Introduction

At the beginning of 2016, when I was playing with Lambdas while working on my own projects, I had a script written in Nodejs which took care of deployment. It was a simple piece of code which zipped the source code, and with the help of AWS SDK, then created or deleted individual lambda functions.

After some time, at the end of the year 2017, when I was already working at Purple Technology and we had decided to go for Serverless, we researched what type of Serverless tooling was available. The best choice for us was the Serverless Framework, which was quite sophisticated even back then, with various plugins available, such as the “serveless-step-functions”—plugin which was and still is essential to us.

As I have already mentioned in the previous article, here in Purple Technology we only use AWS as a serverless provider, which means this article will be primarily focused on the Serverless Framework for AWS.

Serverless Framework Introduction

The Serverless Framework is a CLI tool that provides the deployment of infrastructure required for your serverless application to run seamlessly. The installation is performed through NPM and the configuration is done via a “serverless.yml” file. It supports around 10 cloud providers, such as AWS, Azure, and GCP and already has a fairly extensive plugin ecosystem—thanks to which it can be adjusted to suit your needs.

In the case of AWS, the Serverless Framework uses to manage the infrastructure IaC service called AWS CloudFormation. The Serverless Framework can generate a CloudFormation template for the necessary resources itself, however, if you want to configure other custom resources, e.g., DynamoDB tables, due to its openness, you can do it.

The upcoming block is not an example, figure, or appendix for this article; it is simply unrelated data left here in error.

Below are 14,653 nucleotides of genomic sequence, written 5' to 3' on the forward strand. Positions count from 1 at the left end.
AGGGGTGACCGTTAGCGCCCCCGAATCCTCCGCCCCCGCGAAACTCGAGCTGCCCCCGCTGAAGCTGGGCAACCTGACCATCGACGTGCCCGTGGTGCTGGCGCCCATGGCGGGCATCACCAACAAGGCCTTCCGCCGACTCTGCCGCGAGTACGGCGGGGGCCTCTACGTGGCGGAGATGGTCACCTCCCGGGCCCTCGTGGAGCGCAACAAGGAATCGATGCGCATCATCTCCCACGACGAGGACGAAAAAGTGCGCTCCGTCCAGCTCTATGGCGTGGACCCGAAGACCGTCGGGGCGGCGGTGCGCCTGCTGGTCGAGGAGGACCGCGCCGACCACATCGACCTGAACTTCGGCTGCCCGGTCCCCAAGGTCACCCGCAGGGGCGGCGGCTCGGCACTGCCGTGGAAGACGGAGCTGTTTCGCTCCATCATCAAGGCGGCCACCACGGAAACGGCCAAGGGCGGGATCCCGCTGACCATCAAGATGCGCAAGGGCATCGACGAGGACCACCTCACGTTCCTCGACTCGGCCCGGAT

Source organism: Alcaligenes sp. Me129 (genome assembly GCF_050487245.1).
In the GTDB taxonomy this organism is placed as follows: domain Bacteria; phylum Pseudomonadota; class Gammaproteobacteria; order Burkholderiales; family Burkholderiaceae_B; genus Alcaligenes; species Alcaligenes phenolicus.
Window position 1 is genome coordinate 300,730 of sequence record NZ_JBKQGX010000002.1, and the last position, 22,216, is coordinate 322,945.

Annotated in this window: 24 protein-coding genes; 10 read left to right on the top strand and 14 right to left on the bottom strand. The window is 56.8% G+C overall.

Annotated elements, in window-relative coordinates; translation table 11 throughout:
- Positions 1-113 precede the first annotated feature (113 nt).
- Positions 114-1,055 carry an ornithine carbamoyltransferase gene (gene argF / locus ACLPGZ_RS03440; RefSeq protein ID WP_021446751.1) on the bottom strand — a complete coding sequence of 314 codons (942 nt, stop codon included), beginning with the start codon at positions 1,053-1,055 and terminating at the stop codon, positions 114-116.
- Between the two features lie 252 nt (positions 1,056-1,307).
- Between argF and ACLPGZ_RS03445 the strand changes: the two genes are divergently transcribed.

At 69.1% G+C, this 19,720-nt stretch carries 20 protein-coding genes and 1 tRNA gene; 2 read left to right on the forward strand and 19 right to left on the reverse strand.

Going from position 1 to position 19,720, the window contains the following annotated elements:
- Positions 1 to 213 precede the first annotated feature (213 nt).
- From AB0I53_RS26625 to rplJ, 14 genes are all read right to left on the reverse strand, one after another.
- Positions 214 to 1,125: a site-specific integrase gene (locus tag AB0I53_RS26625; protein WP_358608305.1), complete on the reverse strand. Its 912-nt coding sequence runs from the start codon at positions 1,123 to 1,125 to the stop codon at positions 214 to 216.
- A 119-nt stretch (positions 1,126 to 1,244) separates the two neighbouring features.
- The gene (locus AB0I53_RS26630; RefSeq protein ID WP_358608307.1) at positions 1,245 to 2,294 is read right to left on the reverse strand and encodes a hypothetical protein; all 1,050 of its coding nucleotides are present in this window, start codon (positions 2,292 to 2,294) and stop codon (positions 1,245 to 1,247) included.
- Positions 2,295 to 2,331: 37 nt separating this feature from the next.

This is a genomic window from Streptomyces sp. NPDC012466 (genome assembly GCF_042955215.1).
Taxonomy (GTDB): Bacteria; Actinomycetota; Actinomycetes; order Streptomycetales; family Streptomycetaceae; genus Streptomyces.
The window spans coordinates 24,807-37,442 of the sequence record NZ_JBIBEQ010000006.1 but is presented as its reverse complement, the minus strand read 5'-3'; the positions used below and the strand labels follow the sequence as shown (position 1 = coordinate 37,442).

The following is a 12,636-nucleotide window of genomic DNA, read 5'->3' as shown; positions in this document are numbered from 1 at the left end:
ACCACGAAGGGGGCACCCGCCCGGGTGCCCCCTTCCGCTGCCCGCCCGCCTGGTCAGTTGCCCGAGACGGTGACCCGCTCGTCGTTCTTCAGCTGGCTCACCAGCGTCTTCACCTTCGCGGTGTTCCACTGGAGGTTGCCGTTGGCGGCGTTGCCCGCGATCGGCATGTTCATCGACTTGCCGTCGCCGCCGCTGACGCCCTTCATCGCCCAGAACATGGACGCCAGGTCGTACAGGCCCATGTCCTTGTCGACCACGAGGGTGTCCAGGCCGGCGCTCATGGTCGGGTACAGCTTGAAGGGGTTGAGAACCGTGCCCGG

Installation and environment setup

Serverless Framework

$ npm install -g serverless

AWS CLI

Although the installation of the AWS CLI is not necessary, it will make the initial setup easier.

Documentation on how to install the AWS CLI can be found in the following link:
https://docs.aws.amazon.com/cli/latest/userguide/install-cliv2.html

AWS CLI Setting

$ aws configure

In this step, the most important thing will be filling in the AWS Access Key ID and the AWS Secret Access Key.

On the contrary, values such as Default region name or Default output format can be left blank or you can use their default values.

The AWS CLI creates the files ~/.aws/credentials  and ~/.aws/config in this step, from which it implicitly takes access data for both the AWS CLI and all of the AWS SDK.

Documentation on how to get access credentials to the AWS API can be found here:
https://docs.aws.amazon.com/general/latest/gr/aws-sec-cred-types.html#access-keys-and-secret-access-keys

Creating a project according to a template

The Serverless Framework offers the possibility to create a new project using a template. In our case we will look for the templates with the aws- prefix.

After template generation, lots of explanatory comments are in the serverless.yml . After deleting and cleaning them, the serverless file looks like this:

service: two-serverless-framework
 
provider:
 name: aws
 runtime: nodejs12.x
 region: eu-central-1
 
functions:
 hello:
   handler: handler.hello
serverless.yml

Next, the Serverless Framework creates a handler.js file:

'use strict';
 
module.exports.hello = async event => {
 return {
   statusCode: 200,
   body: JSON.stringify(
     {